Dartmouth researchers look to meld therapy apps with modern AI

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An experimental, artificial intelligence-powered therapeutic app that its creators hope will drastically improve access to mental health care began its first clinical trial last month.

Therabot, a text-based AI app in development at Dartmouth College, launched in a clinical trial in March with 210 participants. In its conversations with users, the app uses generative AI, the same technology that powers OpenAI’s ChatGPT, to come up with answers and responses. The app also uses a form of AI that learns patterns and has been designed to enable Therabot to get to know and remember a user and provide personalized advice or recommendations based on what it has learned.

There are already a handful of script-based therapy apps and broader “wellness” apps that use AI, but Therabot’s creators say theirs would be the first clinically tested app powered entirely by generative AI that has been specifically designed for digital therapy. 

Woebot, a mental health app that says it has served 1.5 million people worldwide, launched in 2017 in collaboration with interventional scientists and clinicians. Wysa, another popular AI therapy app, in 2022 received a Food and Drug Administration Breakthrough Device designation, a voluntary program designed to speed up development, assessment and review of a new technology. But these apps generally rely on rules-based AI with preapproved scripts.

Nicholas Jacobson, an assistant professor at Dartmouth College and a clinically trained psychologist, spearheaded the development of Therabot. His team has been building and finessing the AI program for nearly five years, working to ensure responses are safe and responsible. 

“We had to develop something that really is trained in the broad repertoire that a real therapist would be, which is a lot of different content areas. Thinking about all of the common mental health problems that folks might manifest and be ready to treat those,” Jacobson said. “That is why it took so long. There are a lot of things people experience.”

The team first trained Therabot on data derived from online peer support forums, such as cancer support pages. But Therabot initially replied by reinforcing the difficulty of daily life. They then turned to traditional psychotherapist training videos and scripts. Based on that data, Therabot’s replies leaned heavily on stereotypical therapy tropes like “go on” and “mhmm.”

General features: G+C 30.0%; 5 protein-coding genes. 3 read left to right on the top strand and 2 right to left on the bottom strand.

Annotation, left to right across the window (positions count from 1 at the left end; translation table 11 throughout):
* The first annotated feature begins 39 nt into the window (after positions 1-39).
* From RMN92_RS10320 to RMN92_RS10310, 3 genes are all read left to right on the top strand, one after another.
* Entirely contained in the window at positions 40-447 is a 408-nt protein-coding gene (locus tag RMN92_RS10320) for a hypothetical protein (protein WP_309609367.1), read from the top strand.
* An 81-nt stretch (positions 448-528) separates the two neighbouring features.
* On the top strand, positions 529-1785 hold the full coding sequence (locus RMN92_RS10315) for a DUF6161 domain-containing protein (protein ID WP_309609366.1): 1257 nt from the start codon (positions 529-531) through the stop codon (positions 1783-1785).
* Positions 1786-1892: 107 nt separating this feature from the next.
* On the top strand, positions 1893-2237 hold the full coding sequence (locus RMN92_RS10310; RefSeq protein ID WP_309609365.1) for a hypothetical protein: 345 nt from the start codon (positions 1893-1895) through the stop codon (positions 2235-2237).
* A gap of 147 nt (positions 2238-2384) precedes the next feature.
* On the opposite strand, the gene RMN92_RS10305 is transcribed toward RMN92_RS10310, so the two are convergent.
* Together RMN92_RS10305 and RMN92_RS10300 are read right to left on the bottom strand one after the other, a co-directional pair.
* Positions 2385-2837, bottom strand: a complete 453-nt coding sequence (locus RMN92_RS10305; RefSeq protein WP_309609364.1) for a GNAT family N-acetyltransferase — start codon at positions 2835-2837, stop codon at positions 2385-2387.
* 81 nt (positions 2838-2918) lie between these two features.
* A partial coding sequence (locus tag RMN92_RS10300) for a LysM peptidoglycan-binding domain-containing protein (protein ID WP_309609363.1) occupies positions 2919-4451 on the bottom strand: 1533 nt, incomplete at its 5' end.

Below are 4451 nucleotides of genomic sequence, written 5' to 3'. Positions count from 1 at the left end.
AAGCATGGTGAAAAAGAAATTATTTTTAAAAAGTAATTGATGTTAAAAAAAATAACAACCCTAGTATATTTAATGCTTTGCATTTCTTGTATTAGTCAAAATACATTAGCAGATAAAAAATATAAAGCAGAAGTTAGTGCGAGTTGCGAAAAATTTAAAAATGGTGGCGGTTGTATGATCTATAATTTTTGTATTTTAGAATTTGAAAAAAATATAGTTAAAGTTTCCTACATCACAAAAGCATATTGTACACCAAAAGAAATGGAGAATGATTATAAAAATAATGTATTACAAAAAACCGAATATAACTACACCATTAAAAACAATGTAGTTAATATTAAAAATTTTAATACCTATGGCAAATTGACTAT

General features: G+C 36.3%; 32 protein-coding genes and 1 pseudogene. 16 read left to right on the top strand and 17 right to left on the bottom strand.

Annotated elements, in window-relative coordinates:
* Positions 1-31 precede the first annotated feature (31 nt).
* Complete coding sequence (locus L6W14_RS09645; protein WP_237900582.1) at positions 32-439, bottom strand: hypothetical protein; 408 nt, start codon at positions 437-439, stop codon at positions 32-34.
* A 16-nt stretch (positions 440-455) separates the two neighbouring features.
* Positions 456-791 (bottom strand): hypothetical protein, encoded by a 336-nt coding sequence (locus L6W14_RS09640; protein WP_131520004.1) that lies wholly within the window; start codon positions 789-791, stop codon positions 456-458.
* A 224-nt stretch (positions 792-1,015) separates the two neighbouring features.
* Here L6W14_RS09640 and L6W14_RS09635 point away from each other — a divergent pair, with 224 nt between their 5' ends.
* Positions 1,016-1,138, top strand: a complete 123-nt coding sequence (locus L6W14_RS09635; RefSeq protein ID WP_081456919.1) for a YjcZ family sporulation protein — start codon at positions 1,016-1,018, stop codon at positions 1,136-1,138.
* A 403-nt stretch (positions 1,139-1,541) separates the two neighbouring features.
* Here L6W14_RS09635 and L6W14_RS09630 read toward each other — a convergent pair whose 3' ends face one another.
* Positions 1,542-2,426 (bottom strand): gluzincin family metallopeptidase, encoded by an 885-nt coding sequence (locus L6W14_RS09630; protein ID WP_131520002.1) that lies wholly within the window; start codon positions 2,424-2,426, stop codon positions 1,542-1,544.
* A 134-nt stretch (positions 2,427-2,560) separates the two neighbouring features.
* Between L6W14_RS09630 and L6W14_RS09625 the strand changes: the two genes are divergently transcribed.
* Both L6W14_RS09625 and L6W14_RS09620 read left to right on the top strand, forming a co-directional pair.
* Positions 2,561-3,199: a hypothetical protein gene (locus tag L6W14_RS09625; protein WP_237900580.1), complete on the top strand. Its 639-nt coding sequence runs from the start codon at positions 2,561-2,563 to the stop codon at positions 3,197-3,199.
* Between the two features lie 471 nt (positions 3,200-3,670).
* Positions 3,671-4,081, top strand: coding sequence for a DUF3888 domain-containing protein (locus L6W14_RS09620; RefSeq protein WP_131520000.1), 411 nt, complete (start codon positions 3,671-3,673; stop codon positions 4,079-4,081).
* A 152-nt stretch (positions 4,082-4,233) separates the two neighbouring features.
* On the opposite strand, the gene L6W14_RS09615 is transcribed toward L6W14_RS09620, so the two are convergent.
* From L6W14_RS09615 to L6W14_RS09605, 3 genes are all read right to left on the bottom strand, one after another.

The team ultimately pivoted to a more creative approach: writing their own hypothetical therapy transcripts that reflected productive therapy sessions, and training the model on that in-house data. 

Jacobson estimated that more than 95% of Therabot’s replies now match that “gold standard,” but the team has spent the better part of two years finessing deviant responses.

“It could say anything. It really could, and we want it to say certain things and we’ve trained it to act in certain ways. But there’s ways that this could certainly go off the rails,” Jacobson said. “We’ve been essentially patching all of the holes that we’ve been systematically trying to probe for. Once we got to the point where we were not seeing any more major holes, that’s when we finally felt like it was ready for a release within a randomized controlled trial.”

The dangers of digital therapeutic apps have been subject to intense debate in recent years, especially because of those edge cases. AI-based apps in particular have been scrutinized.

Last year, the National Eating Disorders Association pulled Tessa, an AI-powered chatbot designed to provide support for people with eating disorders. Although the app was designed to be rules-based, users reported receiving advice from the chatbot on how to count calories and restrict their diets. 

“If [users] get the wrong messages, that could lead to even more mental health problems and disability in the future,” said Vaile Wright, senior director of the Office of Health Care Innovation at the American Psychological Association. “That frightens me as a provider.”

With recruitment for Therabot’s trial now complete, the research team is reviewing every one of the chatbot’s replies, monitoring for deviant responses. The replies are stored on servers compliant with health privacy laws. Jacobson said his team has been impressed with the results so far.